December 2004: Good Debt, Bad Debt

Alberta is not "debt-free" when foreigners own its resources
December 1, 2004

When the Premier of Alberta announced a few months ago that his province was now “debt-free,” the national media gave the story up-beat coverage. It was as if the Alberta government had given up the demon debt for all time. But the announcement—and the way it was presented in the media—fail the credibility test, for a number of reasons.

First, as all know, Alberta is home to the Canadian petroleum industry, and it matters for the provincial balance-sheet that over half of the oil and gas resources are in the hands of foreign owners. Foreign capital registers as a liability in the external accounts because we owe the foreign owners profits, dividends, management fees, and other charges, forever. This foreign debt got overlooked in Ralph Klein’s press release.

The absentee landlords who control the birthright of Albertans (and the basis for Alberta’s standard of living) must be exceedingly pleased when it goes unrecognized in the “debt-free” announcement that Albertans will be making payments to them for all time. The Alberta government can only hope its citizens will not find out how foreign ownership of Alberta resources creates an obligation to pay for what, under the Constitution of Canada, belongs to Albertans. If Klein had announced in his press conference that, because of foreign debt, petroleum profits are going largely to foreign owners, not to the citizens of the province who supposedly own the resource, most Albertans would not have been so quick to celebrate being “debt-free.”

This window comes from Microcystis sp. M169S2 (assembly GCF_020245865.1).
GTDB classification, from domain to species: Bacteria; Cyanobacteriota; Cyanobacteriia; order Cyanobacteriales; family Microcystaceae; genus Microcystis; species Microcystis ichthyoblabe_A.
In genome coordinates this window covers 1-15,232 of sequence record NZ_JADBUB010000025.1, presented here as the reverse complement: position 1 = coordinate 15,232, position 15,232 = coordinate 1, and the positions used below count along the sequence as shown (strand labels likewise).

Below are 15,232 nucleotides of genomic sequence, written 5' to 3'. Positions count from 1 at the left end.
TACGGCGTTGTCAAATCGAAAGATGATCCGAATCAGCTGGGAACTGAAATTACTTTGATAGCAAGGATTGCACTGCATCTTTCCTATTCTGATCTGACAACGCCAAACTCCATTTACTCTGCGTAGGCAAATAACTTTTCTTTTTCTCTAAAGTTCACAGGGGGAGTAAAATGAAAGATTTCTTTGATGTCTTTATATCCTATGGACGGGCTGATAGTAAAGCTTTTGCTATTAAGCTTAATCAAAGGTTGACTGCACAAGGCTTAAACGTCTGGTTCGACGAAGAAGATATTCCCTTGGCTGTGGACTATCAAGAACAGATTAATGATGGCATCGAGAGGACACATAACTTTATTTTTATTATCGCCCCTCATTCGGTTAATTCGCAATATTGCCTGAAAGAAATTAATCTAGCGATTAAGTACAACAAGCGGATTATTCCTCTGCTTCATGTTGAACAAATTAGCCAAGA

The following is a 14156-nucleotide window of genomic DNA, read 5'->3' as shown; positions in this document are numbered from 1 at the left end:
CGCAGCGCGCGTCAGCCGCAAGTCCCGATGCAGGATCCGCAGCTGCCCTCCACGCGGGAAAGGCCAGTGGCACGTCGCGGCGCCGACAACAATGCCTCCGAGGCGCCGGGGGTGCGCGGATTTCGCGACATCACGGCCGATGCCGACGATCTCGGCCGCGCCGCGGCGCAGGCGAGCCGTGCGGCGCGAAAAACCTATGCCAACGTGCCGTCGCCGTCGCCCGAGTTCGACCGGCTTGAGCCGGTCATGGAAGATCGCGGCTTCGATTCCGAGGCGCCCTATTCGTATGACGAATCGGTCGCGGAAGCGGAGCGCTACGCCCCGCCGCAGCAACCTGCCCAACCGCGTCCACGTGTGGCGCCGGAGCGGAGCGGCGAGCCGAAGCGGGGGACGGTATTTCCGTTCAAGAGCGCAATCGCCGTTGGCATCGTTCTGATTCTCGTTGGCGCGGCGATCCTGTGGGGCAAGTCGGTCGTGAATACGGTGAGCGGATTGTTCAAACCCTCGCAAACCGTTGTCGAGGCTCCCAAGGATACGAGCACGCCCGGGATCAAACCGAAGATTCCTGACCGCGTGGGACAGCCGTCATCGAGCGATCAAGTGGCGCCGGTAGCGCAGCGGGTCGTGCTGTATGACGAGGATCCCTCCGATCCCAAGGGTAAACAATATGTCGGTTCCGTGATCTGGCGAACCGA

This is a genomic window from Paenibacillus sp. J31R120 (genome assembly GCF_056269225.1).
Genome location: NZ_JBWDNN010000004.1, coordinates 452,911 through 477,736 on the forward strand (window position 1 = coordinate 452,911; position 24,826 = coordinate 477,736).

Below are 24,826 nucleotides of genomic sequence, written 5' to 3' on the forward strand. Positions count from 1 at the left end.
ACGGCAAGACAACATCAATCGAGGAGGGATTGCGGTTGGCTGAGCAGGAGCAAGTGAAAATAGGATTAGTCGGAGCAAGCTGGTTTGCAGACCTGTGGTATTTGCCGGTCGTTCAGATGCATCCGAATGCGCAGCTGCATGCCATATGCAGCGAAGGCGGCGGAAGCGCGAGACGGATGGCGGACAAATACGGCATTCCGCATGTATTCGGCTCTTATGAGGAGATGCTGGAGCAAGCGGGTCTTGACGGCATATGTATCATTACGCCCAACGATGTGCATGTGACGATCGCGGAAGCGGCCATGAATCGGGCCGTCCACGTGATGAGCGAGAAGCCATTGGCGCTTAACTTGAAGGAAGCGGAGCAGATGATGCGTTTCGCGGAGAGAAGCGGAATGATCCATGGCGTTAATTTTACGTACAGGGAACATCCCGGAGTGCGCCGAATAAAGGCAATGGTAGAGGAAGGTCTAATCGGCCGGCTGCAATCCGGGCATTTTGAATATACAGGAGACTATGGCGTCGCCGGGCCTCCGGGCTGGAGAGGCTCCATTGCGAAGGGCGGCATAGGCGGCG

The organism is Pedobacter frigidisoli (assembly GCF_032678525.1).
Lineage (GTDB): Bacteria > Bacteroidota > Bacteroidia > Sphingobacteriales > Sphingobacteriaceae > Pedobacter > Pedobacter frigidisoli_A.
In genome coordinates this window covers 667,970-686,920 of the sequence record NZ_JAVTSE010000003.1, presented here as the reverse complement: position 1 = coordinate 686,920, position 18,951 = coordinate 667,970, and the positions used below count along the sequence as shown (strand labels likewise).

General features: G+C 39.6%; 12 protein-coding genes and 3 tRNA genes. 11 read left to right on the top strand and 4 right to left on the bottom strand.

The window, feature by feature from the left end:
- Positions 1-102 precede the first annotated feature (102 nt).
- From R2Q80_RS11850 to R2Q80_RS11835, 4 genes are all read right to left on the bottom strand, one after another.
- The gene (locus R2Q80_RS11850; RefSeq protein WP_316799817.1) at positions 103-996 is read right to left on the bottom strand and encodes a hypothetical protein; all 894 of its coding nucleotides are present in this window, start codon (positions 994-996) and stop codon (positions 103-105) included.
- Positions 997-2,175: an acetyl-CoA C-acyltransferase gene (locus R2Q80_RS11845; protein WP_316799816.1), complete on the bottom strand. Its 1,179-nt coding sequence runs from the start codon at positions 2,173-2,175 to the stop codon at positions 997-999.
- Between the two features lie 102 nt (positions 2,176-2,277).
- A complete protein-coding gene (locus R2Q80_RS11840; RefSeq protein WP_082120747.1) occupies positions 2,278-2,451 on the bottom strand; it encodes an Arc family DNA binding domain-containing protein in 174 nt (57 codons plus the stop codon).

At a minimum, it would have been good news to hear from the Alberta government that the foreign owners of Alberta resources—most of them Americans—were now going to be taxed at the same average rate as they were being taxed in the rest of the world, instead of the absurdly low rate they currently pay in Alberta.

Second, government debt is an asset for those that hold it. Having wealth means being able to buy bonds and collect interest on them. Despite what the Alberta government hopes you believe, debt is not always a burden, and certainly not for those who hold the bonds. When you put savings into Government of Alberta bonds, you are making an investment. Public debt is a form of wealth. It is considered safe to invest in government bonds issued in Canada, which are a better risk than private debt, as shown by lower rates of interest on government borrowings.